|Charles E. Weber|
|PFC. C. E. Weber Injured In Action In South Pacific|
|PFC. CHARLES WEBER
Private First Class Charles E. Weber has been reported injured in action in the South Pacific area, according to his wife, who resides at 217 North Ninth Street.
Private First Class Weber had just arrived overseas in the South Pacific area. He is with the Ordnance Department.
He entered the service on October 31, 1942 and received his training at Camp Robinson, AR; St. Louis, MO; Louisiana; and Yuma, AZ.
Private First Class Weber has two brothers also serving overseas, Staff Sergeant Gerald M. Weber, somewhere in India, and Sergeant Eugene O. Weber, somewhere in Africa.
|Eau Claire Man on Transport Torpedoed, Sunk in S. Pacific
Corporal C. E. Weber Among 1,359 Survivors
Corporal Charles E. Weber, with the U.S. Ordnance Department, of 217 North Ninth Street, was among the survivors of the troop transport, the U.S. Cape San Juan, torpedoed and sunk in shark-infested Pacific waters late last fall, in which 70 lives were lost, according to a letter, dated May 23, 1944, received by his wife.
"What were you doing on Armistice Day while I was floating around on a life raft?" was one of the questions Corporal Weber asked in his letter, in which he told of floating around on a life raft for 30 hours, before being picked up.
Of the 1,359 rescued, 443 men were picked up by another American merchantman, 868 men by a U.S. destroyer and 48 men by a Pan-American Airways flying boat that made a hazardous landing in a heavy sea.
An official description of the rescue said that "sharks increased the peril of the men in the water, but, in disregard of their own safety, crewmen of the San Juan (the destroyer) repeatedly plunged overboard and rescued exhausted soldiers."
News of the sinking of the transport was made public only recently.
Corporal Weber entered the service on October 31, 1942 and received his training at Camp Robinson, AR; St. Louis, MO; Louisiana; and Yuma, AZ.
Corporal Weber has two brothers also serving overseas, Staff Sergeant Gerald M. Weber, somewhere in India, and Sergeant Eugene O. Weber, somewhere in Africa.
"5-23-44, New Guinea
"Dearest Dorothy: Well, Dear, I can tell you a little about my trip when I left the states for overseas. Our boat was torpedoed, which you, no doubt, know about by this time. They made out some copies of the whole incident which I am inclosing. What were you doing on Armistice Day while I was floating around on a life raft?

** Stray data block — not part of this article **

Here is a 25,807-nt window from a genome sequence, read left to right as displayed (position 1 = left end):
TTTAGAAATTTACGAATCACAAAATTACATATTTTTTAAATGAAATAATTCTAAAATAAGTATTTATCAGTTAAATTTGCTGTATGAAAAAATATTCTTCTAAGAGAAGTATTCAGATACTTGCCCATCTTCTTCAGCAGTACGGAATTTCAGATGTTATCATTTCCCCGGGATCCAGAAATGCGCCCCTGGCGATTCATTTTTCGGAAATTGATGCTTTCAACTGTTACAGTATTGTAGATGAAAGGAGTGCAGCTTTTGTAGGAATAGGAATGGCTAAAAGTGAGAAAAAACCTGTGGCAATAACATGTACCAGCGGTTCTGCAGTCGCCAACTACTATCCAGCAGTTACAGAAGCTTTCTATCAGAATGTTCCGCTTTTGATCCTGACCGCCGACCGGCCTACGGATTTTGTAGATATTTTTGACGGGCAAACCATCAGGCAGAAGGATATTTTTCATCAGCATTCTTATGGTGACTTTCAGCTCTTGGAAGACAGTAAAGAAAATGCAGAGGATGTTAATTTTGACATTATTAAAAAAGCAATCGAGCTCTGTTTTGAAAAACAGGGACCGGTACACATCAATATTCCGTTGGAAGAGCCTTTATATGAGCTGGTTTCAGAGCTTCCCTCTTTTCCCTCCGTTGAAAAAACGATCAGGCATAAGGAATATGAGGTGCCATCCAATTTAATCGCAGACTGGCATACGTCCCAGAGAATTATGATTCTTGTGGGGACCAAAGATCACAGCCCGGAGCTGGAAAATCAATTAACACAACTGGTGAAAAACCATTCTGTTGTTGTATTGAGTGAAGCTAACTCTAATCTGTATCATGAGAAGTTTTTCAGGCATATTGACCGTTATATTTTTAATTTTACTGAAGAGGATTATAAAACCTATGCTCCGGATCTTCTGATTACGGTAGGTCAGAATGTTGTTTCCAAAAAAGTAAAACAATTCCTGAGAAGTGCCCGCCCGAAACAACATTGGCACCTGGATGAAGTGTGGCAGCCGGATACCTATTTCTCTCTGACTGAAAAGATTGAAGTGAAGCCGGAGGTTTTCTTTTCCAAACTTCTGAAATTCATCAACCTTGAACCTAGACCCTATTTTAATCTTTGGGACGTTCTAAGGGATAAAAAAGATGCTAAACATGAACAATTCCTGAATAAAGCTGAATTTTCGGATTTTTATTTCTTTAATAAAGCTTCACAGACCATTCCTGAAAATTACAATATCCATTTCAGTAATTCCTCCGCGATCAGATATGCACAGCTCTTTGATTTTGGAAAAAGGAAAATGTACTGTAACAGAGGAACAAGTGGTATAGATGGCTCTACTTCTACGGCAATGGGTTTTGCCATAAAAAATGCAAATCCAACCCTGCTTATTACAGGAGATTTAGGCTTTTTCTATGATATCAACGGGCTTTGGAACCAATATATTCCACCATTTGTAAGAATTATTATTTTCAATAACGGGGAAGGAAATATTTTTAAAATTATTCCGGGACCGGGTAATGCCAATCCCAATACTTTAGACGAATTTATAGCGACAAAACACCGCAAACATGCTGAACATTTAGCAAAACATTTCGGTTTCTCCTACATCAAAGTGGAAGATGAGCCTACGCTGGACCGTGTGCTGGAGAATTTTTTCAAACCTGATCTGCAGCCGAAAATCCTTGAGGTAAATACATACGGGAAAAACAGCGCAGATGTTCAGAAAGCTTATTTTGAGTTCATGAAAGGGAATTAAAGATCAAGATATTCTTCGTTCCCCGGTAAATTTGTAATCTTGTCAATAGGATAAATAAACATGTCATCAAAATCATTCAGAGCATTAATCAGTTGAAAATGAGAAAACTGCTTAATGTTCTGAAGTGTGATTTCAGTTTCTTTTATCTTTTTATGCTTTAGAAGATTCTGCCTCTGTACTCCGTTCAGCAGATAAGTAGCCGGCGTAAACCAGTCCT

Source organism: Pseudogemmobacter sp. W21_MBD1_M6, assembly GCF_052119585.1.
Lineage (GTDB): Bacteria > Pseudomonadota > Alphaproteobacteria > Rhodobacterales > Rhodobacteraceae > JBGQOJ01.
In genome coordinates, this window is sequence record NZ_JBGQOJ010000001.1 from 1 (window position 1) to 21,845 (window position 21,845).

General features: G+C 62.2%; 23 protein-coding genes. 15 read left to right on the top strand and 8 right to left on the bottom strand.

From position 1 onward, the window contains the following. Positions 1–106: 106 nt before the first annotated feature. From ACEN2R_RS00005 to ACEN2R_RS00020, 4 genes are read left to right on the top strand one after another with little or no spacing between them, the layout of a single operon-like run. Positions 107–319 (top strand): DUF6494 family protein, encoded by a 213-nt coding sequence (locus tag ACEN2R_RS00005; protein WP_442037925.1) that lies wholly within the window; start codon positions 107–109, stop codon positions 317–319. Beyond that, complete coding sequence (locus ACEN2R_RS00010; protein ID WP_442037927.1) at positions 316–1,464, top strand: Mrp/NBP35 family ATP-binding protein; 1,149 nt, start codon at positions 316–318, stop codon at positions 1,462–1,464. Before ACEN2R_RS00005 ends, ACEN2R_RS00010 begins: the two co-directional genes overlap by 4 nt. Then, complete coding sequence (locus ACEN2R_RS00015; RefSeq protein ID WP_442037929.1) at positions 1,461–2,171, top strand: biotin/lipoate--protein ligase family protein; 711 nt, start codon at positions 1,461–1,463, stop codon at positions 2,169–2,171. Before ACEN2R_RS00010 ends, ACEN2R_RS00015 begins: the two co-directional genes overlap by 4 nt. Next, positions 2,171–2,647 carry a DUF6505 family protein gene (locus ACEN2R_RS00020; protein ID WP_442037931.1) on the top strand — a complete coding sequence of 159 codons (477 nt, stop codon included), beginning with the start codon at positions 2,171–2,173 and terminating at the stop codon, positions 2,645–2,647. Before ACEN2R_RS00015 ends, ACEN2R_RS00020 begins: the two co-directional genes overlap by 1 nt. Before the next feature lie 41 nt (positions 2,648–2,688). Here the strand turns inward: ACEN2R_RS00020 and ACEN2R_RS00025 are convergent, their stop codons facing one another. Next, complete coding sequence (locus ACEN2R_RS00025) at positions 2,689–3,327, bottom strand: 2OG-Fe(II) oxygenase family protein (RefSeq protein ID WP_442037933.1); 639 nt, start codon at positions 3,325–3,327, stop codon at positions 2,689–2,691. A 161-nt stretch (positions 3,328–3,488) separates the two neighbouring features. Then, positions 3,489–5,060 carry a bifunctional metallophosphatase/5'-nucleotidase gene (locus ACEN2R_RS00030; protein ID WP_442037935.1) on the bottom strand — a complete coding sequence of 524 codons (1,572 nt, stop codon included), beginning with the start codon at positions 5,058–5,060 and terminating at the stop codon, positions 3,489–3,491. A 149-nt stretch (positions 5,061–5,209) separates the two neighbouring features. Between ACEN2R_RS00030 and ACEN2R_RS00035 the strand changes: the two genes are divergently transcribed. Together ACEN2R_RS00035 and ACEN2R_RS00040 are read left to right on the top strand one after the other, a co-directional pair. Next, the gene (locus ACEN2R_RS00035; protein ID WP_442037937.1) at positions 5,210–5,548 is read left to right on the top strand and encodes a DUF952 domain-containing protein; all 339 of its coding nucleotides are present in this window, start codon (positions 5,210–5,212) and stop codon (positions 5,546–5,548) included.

"I was sleeping on deck when it hit and, a few minutes later, I was on a life raft. When they gave the order to abandon ship, I didn't hesitate any.
"I think they should have given the Navy boys a little more credit, as they went way beyond their line of duty to rescue men. When I got on the destroyer, one of the Navy boys gave me a complete suit of his clothes. I wish I could have kept it as a souvenir, but I had to turn it in when I got to the Fiji Islands.
I was first picked up by a sub-chaser and later transferred to the destroyer. The crew on the sub-chaser made hot coffee and flap packs and passed out all their cigarettes, candy, etc., that they had with them. The Navy boys on the destroyer did the same for us also.
"I was on a life raft for about 30 hours. Boy, was it a sight for sore eyes when we saw those boats in the distance coming to pick us up...."
| The Distinguished Flying Cross and Air
Medal have been awarded to Staff Sergeant Gerald M. Weber, son of Mr.
and Mrs. Fred Weber, 114 Locust Street. Gerald was recently home on a
30-day delay route, after completing 44 missions in the India, Burma and
He is now stationed at Columbia, SC, as an Army aerial engineer instructor. Previous to this assignment, he spent a three-week rest period at the Atlantic Towers Hotel, a redistribution station at Miami Beach, FL.
Staff Sergeant Weber enlisted in the Army in March 1942 and was graduated from the Army Air Forces Technical Training Command School at Keesler Field, MS. An advanced course in engineering was completed at the Columbia Air Base in South Carolina. He later completed a course at the Flexible Gunnery School at Tyndall Field, where he received his wings and qualified as an aerial gunner and aerial engineer.
He received further training at Greenville, SC; Daniel Field, GA; and Myrtle Beach, FL.
Sergeant Eugene Weber, a brother, is a bombardier in the Air Corps and is stationed on the island of Corsica. Another brother, Corporal Charles Weber, is stationed in New Guinea with an Army ordnance unit.